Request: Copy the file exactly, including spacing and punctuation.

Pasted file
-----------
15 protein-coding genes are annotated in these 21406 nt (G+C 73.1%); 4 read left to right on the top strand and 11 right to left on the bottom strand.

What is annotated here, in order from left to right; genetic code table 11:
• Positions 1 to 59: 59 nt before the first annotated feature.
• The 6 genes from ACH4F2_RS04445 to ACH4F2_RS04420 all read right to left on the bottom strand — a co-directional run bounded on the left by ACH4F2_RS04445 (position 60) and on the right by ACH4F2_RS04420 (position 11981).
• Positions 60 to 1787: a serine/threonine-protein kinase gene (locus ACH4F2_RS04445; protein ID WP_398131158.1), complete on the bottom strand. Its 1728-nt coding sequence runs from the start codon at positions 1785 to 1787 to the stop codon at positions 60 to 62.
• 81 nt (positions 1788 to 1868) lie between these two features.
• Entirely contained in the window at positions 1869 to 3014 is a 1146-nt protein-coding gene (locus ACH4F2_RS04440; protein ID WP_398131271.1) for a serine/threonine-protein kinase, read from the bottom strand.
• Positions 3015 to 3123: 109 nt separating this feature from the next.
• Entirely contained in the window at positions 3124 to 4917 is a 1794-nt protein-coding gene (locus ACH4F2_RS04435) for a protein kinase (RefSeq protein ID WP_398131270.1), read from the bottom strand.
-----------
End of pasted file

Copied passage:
15 protein-coding genes are annotated in these 21406 nt (G+C 73.1%); 4 read left to right on the top strand and 11 right to left on the bottom strand.

What is annotated here, in order from left to right; genetic code table 11:
• Positions 1 to 59: 59 nt before the first annotated feature.
• The 6 genes from ACH4F2_RS04445 to ACH4F2_RS04420 all read right to left on the bottom strand — a co-directional run bounded on the left by ACH4F2_RS04445 (position 60) and on the right by ACH4F2_RS04420 (position 11981).
• Positions 60 to 1787: a serine/threonine-protein kinase gene (locus ACH4F2_RS04445; protein ID WP_398131158.1), complete on the bottom strand. Its 1728-nt coding sequence runs from the start codon at positions 1785 to 1787 to the stop codon at positions 60 to 62.
• 81 nt (positions 1788 to 1868) lie between these two features.
• Entirely contained in the window at positions 1869 to 3014 is a 1146-nt protein-coding gene (locus ACH4F2_RS04440; protein ID WP_398131271.1) for a serine/threonine-protein kinase, read from the bottom strand.
• Positions 3015 to 3123: 109 nt separating this feature from the next.
• Entirely contained in the window at positions 3124 to 4917 is a 1794-nt protein-coding gene (locus ACH4F2_RS04435) for a protein kinase (RefSeq protein ID WP_398131270.1), read from the bottom strand.